The North Fork of the American River

The North Fork of the American River split from the south fork just west of Mormon Island then divides with the middle fork east of Auburn, the county seat of Placer County, and one of the first boom towns that began when a group of French miners, heading to Coloma, found gold in Auburn Ravine. They stayed and a mining camp, first called North Fork Dry Diggings, grew up around the ravine. In 1849 the name was changed and by 1850 some 1500 people lived there. In the early days the small settlement challenged Placerville as the richest dry diggings in the mines. But it was the Central Pacific Railroad that runs from Sacramento through Auburn along the ridge north of the river all the way to the summit of the Sierra Nevada, often hovering some 3000 feet above the gorge of the turbulent river, that kept many of the gold rush towns on its path prosperous long after the gold was gone. One spot on the route, Dutch Flat and its nearby area, was totally denuded of vegetation, literally turned inside out, by later heavy hydraulic mining operations.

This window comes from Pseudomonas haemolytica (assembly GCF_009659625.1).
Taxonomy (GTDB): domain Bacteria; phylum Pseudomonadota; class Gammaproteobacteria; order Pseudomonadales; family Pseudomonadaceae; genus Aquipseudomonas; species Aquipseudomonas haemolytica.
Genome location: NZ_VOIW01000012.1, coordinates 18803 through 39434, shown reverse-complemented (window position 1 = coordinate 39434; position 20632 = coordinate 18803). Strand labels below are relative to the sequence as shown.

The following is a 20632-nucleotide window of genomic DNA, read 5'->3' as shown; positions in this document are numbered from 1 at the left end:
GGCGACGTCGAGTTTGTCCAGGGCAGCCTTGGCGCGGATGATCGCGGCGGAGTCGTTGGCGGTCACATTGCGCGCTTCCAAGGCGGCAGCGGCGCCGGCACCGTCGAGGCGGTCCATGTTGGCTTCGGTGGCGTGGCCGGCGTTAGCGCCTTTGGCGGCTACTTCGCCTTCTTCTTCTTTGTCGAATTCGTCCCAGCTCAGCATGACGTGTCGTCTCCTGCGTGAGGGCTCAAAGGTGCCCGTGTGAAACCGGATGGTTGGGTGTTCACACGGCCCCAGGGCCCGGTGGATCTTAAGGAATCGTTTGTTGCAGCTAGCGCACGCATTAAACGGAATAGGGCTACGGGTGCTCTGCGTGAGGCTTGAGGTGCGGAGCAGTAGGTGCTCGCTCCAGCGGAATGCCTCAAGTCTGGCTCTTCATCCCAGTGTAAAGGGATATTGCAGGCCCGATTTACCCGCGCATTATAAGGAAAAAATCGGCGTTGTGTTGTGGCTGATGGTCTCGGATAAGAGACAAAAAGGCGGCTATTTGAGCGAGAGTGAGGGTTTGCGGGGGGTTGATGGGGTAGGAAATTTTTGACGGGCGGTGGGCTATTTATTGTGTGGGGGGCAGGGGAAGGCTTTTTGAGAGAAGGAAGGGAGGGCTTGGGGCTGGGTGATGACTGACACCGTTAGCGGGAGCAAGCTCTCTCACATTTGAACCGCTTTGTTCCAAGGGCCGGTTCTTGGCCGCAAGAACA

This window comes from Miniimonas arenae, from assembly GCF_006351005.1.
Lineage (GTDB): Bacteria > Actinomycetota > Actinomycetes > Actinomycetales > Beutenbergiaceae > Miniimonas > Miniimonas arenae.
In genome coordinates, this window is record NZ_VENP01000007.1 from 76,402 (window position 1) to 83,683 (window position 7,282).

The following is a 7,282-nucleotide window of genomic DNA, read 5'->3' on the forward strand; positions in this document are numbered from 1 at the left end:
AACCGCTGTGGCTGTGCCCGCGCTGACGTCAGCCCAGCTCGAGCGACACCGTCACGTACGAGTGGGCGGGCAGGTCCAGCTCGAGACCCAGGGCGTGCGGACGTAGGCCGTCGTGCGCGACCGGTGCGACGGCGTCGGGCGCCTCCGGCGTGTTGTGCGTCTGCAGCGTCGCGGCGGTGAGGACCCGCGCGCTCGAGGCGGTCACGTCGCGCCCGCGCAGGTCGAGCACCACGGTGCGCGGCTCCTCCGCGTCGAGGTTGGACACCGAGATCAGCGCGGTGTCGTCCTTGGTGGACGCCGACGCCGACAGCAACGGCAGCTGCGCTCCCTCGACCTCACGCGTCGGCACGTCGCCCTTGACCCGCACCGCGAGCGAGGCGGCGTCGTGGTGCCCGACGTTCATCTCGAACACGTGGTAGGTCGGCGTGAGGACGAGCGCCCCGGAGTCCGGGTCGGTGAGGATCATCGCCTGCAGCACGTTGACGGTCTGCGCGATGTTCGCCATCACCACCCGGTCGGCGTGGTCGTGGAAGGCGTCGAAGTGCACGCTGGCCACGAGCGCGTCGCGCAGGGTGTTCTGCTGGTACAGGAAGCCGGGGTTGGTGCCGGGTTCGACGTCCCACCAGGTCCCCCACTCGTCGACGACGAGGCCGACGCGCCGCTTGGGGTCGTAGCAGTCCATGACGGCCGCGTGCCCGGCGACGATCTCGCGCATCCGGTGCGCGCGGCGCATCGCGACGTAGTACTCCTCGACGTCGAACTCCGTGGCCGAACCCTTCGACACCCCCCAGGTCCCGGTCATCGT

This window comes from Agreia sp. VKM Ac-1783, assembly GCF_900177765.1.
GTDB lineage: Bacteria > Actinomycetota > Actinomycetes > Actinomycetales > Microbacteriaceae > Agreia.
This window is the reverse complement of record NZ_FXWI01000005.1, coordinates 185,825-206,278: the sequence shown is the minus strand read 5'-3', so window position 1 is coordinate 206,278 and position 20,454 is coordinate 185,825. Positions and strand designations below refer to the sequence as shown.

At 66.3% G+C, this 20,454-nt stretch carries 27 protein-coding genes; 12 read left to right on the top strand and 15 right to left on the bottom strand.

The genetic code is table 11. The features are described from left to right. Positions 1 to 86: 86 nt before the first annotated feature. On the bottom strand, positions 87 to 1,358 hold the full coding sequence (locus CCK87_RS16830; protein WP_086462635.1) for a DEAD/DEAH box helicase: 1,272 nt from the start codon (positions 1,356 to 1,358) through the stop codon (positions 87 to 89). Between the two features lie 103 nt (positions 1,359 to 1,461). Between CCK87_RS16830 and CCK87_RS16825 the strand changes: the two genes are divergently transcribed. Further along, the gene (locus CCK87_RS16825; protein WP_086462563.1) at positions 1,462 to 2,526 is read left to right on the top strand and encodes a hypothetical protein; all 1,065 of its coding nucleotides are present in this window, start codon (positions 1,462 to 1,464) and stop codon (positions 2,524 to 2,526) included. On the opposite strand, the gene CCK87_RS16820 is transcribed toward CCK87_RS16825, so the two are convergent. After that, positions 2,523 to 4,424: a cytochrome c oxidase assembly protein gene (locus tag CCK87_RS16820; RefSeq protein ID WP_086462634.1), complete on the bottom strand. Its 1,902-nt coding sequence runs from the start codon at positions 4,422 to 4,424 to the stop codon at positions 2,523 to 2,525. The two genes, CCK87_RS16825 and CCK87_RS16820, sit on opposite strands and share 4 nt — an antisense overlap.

Foresthill Bridge American River Confluence, 2008

On the ridge between the North and Middle Forks and near to the North Fork were famous towns like Yankee Jim’s, Illinoistown, Wisconsin Hill and Iowa Hill and closer to the Middle Fork was Forest Hill, Michigan Bluff and Sarahville. Though these are but a few of the many towns that sprang up in the early years they were some of the most active. The terrain of the whole area is extremely rough where the rivers run in gorges thousands of feet deep with many intersecting canyons and ravines. All the above towns were at least 2000 feet higher than the nearest riverbed but were instrumental in the vast yield of gold from 1849 through the early 1850’s that astonished the world.

Colfax, CA, formerly Illinoistown

By 1868 the claims within a rifle shot of the Forest Hill express office, on the ridge between the Middle Fork and Shirttail Canyon, had produced over 10 million dollars in gold. Just a few miles northeast was Sarahville, named so in 1852 in honor of the wife of a boarding house owner, the first white woman to live there. Originally called Alder Grove, it was near Illinoistown where the Reelfoot Williams gang robbed a Nevada City stagecoach of $7,000 in gold that same year of 1852, the first stage robbery in California. Today we know Illinoistown as Colfax, still a bucolic gold rush location along Bunch Creek.


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